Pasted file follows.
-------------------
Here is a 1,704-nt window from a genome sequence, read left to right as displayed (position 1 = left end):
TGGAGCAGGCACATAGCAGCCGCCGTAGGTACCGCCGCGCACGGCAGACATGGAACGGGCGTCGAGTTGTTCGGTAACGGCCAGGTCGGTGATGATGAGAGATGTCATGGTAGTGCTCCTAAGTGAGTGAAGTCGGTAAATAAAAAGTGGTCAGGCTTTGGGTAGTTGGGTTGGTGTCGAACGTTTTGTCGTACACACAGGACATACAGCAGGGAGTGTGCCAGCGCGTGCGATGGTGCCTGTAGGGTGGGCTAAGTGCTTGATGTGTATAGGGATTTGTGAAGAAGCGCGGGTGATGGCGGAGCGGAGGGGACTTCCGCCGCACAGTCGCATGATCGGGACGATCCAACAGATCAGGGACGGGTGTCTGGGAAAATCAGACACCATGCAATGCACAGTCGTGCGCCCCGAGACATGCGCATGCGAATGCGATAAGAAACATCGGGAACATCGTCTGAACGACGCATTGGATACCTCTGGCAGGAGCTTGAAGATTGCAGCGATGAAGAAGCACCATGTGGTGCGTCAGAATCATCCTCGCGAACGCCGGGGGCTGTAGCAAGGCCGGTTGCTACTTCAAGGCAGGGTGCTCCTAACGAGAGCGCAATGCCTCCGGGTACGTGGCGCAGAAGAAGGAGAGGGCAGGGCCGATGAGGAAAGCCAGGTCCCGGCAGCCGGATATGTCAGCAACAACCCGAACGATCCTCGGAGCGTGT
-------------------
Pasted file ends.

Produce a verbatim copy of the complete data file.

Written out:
Here is a 1,704-nt window from a genome sequence, read left to right as displayed (position 1 = left end):
TGGAGCAGGCACATAGCAGCCGCCGTAGGTACCGCCGCGCACGGCAGACATGGAACGGGCGTCGAGTTGTTCGGTAACGGCCAGGTCGGTGATGATGAGAGATGTCATGGTAGTGCTCCTAAGTGAGTGAAGTCGGTAAATAAAAAGTGGTCAGGCTTTGGGTAGTTGGGTTGGTGTCGAACGTTTTGTCGTACACACAGGACATACAGCAGGGAGTGTGCCAGCGCGTGCGATGGTGCCTGTAGGGTGGGCTAAGTGCTTGATGTGTATAGGGATTTGTGAAGAAGCGCGGGTGATGGCGGAGCGGAGGGGACTTCCGCCGCACAGTCGCATGATCGGGACGATCCAACAGATCAGGGACGGGTGTCTGGGAAAATCAGACACCATGCAATGCACAGTCGTGCGCCCCGAGACATGCGCATGCGAATGCGATAAGAAACATCGGGAACATCGTCTGAACGACGCATTGGATACCTCTGGCAGGAGCTTGAAGATTGCAGCGATGAAGAAGCACCATGTGGTGCGTCAGAATCATCCTCGCGAACGCCGGGGGCTGTAGCAAGGCCGGTTGCTACTTCAAGGCAGGGTGCTCCTAACGAGAGCGCAATGCCTCCGGGTACGTGGCGCAGAAGAAGGAGAGGGCAGGGCCGATGAGGAAAGCCAGGTCCCGGCAGCCGGATATGTCAGCAACAACCCGAACGATCCTCGGAGCGTGT